RIP workplace cubicles! Workplace design trends are evolving to better engage how people work. One thing’s for sure: decades of cubicle domination are coming to an end.1 This change is happening at a surprisingly fast rate. Top talent simply refuses to be constrained by congested cubicles.
Employers that understand this will dominate in the competition to attract talent in a shrinking labor force. The fight for top talent has generated a rapid transformation in workplace design. Knowing how modern office design stimulates collaboration and engages employees is key.
Workplace design trends are focused on the changes needed by a younger, more technological work force. The promise of modern workplace design: improved employee engagement and retention.
Competing for top talent is one thing. Retaining them using modern office design is the goal. Here’s a look at the Top 5 Workplace Design Trends for boosting employee engagement.
Workplace Design Trend No. 1: Flexible, Future-focused Design
Traditional office spaces are designed for a fixed use. This model no longer works for today’s business challenges. Modular, adaptable workspaces offer a solution. Flexibility for today and tomorrow is today’s leading workplace design trend. Flexible-use spaces make it easy to adapt to changing employee, project and company needs. It’s an ideal solution for a rapidly changing world, where many essential positions didn’t exist five years ago and companies are hard-pressed to predict the job functions they’ll need in future years.2
Flexible space and adaptable furniture make it easy to integrate new technology. This increases the longevity of workspace investments. Modularity is also an ideal fit for the social, team-based work styles of Millennials and Gen Z workers. For example, movable furnishings that fit together in many ways enable a more dynamic, interactive setting. It’s a workplace design trend with no end in sight.
Workplace Design Trend No. 2: Blended, Activity-based Design
Up-and-coming generations thrive in social, collaborative environments. Nonetheless, there’s still a need for privacy and focus. Open floor plans with a variety of functional spaces can provide an ideal solution. This idea of mixed-use space is the basis for workplace design trend number two. Blended offices offer a mix of private, semi-private and open workspaces. This makes to most of the benefits of each type of space.3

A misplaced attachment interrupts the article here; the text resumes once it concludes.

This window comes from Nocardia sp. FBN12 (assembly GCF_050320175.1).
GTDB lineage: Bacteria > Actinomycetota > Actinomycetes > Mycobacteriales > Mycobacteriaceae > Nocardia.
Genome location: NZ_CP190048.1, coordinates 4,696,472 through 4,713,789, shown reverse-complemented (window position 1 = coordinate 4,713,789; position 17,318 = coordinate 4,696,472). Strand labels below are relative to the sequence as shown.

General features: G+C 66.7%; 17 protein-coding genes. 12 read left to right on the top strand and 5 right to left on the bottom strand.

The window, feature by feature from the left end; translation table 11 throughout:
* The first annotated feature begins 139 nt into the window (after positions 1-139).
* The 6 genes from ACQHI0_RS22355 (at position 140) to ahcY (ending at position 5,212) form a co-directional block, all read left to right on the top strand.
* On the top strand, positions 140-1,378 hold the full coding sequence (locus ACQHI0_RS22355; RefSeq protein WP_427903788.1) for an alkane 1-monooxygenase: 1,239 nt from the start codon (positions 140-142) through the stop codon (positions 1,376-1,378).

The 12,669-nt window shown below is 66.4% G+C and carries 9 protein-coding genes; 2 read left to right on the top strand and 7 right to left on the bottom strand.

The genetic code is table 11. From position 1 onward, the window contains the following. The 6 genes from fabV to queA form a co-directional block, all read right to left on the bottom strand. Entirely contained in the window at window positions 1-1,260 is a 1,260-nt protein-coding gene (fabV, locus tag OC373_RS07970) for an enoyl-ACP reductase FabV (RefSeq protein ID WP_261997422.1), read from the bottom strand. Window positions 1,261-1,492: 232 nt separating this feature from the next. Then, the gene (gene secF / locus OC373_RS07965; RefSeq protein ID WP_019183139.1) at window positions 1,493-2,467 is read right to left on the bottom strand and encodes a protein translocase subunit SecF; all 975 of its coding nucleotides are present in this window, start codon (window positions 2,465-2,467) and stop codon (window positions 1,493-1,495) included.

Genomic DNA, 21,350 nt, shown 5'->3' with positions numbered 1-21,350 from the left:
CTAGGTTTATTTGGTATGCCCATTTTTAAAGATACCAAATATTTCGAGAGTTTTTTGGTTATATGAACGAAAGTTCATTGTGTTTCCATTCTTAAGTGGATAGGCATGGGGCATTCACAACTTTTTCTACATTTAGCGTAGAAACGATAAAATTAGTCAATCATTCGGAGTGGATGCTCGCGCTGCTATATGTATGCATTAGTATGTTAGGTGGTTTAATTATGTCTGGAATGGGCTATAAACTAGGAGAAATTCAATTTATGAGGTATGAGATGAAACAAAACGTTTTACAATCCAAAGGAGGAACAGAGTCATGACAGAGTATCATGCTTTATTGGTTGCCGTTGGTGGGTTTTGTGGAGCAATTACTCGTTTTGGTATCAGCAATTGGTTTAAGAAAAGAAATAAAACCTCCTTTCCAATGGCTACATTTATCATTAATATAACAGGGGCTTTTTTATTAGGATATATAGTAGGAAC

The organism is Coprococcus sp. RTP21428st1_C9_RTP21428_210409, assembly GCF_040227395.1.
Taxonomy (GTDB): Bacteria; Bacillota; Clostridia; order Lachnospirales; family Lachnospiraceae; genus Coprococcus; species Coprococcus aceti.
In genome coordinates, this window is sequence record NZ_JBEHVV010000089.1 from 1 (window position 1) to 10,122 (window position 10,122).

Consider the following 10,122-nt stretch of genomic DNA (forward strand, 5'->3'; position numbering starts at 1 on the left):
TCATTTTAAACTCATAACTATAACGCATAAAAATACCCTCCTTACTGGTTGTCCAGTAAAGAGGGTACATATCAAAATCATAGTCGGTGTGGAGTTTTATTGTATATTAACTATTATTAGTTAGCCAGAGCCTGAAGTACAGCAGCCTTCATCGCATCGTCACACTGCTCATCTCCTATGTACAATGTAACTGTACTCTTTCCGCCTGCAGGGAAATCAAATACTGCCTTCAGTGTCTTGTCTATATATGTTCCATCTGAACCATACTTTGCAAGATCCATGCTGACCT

Also called activity-based design, blended paces are also typically modular and adaptable as well. Blended offices divide and define spaces for work styles and tasks. Most modern workplaces include one or more common areas, meeting rooms, unenclosed breakout areas, and casual seating groups.
The most common types of zone spaces include:
Workplace Design Trend No. 3: Designing for Well-being
One suggested fix is to design spaces to promote movement throughout the day.13 Ideal features include sit-stand desks and strategic placement of end points. Sit-stand desks promote overall health and can reduce back, neck and shoulder pain. They’ve also been shown to cut stress and boost productivity. Placing stairs, lounges and restrooms away from work spaces encourages movement.14 It’s the same idea as the parking your car at the far side of the lot.
Biophilic design is a subset of the well-being trend. It brings natural materials, light, greenery and views into building design. 15 The popular plant wall is an example. Don’t be fooled. This is more than an aesthetic trend. The use of biophilic design can improve productivity and creativity.16 It’s a workplace design trend with the potential to make a major mark on business success.
Workplace Design Trend No. 4: Employee Appeal
Workplace Design Trend No. 5: Integrating Technology
Companies are also seeking easier content sharing solutions. A chief concern is device-agnostic sharing, for hassle-free meeting collaboration. By integrating tech into the environment, employees can get down to business quickly.
Getting setup without the need to fiddle with equipment is key. Furniture, workstations, lounges and huddle rooms must be created with connectivity and set up in mind. Common tech integration elements include19,20:
- Built-in power and data
- Integrated wireless charging
- Interactive displays
- Easy-connect technology touch points
- Table-top touchscreens
- Articulated monitor arms
- Wireless streaming dongles